And being from Scotland he does know the Scottish and English styles. “England has fallen away from its natural style of play. The English style is to use your center forwards which, by the way had been the world’s best at heading the ball into the goal. England has always had that advantage. But the English team has gotten away from this and has suffered from it.”
Read a 1983 article about “Team America” of the NASL here.
“And by not using the threat of their very dangerous crossed ball,” he went on, “their threat to a World Soccer Championship has been lost.”
“The Scottish character is a wee bit easier,” he says with a brogue that rolls. “England is a more complex nation for me.”
“The Scottish character is easier because we go way back to the little Blue Bonnets who came over the border stealing sheep and whacking the English over the head, or trying to. We usually got bloody noses for it, though.”
“We’re the little lads who want to prove that we’re better than the rest. We have soccer players who are quick, lightning fast, individuals who get in there and out again; stealing the sheep and getting away, stealing a goal.”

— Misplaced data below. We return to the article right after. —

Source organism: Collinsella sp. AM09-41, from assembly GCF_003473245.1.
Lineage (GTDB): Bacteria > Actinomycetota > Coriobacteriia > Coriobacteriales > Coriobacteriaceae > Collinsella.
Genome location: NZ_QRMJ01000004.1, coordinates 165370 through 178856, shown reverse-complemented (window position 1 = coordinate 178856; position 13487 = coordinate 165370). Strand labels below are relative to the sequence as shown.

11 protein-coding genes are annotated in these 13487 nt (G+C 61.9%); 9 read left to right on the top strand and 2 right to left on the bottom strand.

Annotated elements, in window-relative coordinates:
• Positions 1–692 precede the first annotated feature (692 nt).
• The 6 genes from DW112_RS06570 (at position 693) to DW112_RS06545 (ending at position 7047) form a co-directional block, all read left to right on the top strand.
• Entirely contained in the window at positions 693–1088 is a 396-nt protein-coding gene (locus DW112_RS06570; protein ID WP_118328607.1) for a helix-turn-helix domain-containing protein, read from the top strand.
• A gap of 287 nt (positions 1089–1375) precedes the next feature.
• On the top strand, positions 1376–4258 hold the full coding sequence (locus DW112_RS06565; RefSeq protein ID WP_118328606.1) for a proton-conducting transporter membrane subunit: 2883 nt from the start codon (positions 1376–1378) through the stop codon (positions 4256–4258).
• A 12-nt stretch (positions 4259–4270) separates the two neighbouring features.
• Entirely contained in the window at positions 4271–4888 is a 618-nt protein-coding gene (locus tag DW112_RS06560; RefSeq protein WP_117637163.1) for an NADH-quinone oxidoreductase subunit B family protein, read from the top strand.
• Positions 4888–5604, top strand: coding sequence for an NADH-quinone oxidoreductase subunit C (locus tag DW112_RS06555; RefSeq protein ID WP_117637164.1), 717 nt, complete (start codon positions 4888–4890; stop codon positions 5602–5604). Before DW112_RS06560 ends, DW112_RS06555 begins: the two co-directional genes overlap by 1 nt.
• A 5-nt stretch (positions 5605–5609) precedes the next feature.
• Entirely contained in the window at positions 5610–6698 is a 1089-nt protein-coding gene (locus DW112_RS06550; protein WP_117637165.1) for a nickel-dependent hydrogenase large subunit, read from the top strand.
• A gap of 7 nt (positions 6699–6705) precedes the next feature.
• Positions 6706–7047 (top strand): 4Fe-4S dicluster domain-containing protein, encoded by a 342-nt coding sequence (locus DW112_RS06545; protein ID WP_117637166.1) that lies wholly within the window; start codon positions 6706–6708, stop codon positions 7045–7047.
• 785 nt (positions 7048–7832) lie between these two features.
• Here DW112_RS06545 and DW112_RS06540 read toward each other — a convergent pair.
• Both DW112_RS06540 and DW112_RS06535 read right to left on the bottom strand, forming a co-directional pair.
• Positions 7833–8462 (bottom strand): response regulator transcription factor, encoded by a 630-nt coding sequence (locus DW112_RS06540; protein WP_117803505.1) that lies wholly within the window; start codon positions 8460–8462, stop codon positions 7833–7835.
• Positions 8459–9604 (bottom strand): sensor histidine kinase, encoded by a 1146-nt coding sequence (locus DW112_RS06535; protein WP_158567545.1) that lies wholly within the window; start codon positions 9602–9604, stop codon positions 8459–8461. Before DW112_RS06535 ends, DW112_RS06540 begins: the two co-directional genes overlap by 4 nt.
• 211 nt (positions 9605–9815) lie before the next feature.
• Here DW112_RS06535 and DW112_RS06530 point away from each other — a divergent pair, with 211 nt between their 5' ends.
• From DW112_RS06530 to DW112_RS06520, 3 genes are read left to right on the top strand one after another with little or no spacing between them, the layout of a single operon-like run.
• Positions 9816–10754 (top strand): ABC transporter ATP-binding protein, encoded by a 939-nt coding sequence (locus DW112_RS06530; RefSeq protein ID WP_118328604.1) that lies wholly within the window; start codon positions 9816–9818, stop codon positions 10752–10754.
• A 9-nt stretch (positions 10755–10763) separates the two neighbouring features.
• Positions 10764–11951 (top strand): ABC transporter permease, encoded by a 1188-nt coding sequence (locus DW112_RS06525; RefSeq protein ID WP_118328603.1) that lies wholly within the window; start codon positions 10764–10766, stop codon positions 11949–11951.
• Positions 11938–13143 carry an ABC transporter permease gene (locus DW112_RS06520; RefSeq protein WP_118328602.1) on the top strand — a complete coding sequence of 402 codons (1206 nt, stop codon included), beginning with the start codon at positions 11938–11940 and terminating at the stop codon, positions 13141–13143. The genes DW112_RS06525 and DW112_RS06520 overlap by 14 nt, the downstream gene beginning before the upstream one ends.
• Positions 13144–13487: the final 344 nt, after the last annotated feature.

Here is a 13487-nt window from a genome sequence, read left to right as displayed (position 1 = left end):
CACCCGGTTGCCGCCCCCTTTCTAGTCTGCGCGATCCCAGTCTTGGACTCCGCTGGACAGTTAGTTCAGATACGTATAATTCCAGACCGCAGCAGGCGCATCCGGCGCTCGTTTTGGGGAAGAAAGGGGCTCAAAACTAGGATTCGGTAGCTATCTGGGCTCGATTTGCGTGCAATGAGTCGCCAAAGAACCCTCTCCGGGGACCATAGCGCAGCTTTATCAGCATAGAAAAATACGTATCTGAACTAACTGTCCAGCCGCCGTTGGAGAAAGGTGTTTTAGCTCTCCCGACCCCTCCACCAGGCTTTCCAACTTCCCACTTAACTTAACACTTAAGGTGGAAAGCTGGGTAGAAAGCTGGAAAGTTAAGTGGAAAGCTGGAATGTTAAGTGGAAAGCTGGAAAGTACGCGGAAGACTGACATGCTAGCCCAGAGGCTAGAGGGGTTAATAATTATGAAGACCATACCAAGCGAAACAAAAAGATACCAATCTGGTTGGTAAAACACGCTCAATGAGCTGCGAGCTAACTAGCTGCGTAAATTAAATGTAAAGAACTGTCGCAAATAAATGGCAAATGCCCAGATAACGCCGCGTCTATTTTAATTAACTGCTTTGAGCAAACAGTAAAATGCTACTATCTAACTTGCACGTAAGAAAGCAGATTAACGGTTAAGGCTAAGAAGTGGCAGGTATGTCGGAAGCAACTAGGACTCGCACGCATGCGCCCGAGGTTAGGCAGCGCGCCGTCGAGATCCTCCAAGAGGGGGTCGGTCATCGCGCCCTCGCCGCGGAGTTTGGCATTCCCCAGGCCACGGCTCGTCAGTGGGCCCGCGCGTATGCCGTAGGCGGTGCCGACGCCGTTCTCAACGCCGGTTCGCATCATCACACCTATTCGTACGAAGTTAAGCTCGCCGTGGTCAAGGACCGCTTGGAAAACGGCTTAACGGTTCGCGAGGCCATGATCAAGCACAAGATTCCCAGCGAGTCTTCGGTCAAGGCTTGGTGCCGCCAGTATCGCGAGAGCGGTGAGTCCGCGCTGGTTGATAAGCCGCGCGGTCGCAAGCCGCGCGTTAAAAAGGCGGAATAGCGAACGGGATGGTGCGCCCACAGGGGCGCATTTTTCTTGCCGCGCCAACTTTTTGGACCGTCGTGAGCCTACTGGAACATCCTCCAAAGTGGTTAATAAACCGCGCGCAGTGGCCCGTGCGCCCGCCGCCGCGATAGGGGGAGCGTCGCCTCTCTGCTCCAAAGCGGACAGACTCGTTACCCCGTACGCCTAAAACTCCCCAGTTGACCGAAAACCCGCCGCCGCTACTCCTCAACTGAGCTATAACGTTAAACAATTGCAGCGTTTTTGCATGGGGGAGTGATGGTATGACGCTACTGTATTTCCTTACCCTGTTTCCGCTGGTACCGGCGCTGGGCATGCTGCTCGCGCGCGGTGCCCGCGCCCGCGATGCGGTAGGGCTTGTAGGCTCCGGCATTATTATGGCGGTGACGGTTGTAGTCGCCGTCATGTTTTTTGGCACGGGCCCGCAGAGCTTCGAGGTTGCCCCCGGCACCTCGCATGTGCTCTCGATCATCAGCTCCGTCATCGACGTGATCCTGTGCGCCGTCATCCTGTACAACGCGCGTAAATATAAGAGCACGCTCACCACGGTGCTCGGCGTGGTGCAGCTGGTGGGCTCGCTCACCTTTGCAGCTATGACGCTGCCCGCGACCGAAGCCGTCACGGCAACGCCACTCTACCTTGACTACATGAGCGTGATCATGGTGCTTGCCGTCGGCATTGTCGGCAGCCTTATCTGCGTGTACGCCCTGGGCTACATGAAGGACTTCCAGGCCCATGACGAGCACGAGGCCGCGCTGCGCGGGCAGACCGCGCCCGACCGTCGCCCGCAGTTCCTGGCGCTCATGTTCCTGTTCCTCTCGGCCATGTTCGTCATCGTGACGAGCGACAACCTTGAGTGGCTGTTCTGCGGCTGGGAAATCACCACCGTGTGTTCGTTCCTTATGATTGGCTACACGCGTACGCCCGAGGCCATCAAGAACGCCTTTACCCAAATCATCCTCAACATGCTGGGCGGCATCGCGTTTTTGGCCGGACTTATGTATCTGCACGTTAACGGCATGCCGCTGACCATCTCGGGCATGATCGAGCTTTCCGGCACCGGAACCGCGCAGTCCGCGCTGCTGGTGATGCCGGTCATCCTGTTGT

“When Scotland plays like that, we play very, very well. We’re a very strong headed nation; we’ve got to have our heads. The discipline has got to be less than what you’d expect from a German team because Germans will accept discipline a lot easier than a Scots player will.”
How about the USA and Canada? Did we have to send out for one? Not quite but almost.
Developing a North American style could only be done in Seattle and Vancouver, BC because of John Best and his close association and friendship with Jimmy. But what was it?
It had to be what North Americans are. The style must allow freedom of movement, one that allowed for more player independence. And it required a very high degree of physical fitness.
To that end Jimmy Gabriel was developing a new rotational, free style of soccer that required every player to be able to play every position. Each player would have license to do whatever is required in whatever position he is playing at the moment.
But because positions changed quickly, each player had to be able to change positions just as quickly and do so with skill and knowledge of the new position. Center backs became center forwards at some stage of the game. The style of play was quite similar to that of the Dutch.
The basic nature of young North American players, that includes a fantastic desire to do well, would have fit right into Jimmy’s plans. And then we would, “…take the world by the scruff of the neck and say, ‘look at us we’re the champs. We’re the best.’ “
goalWA.net is very pleased to feature an ongoing column that allows writer Doug Thiel a forum to share his memories of our “Original Sounders,” the North American Soccer League (NASL) club that played in the Emerald City from 1974 through 1983. Doug is the author of the 1977 Sounders season highlight book “All the Best,” as well as two new books for youth soccer players, coaches and parents called “The Winners Way.” Click www.cowanparkpress.com to purchase one or both books.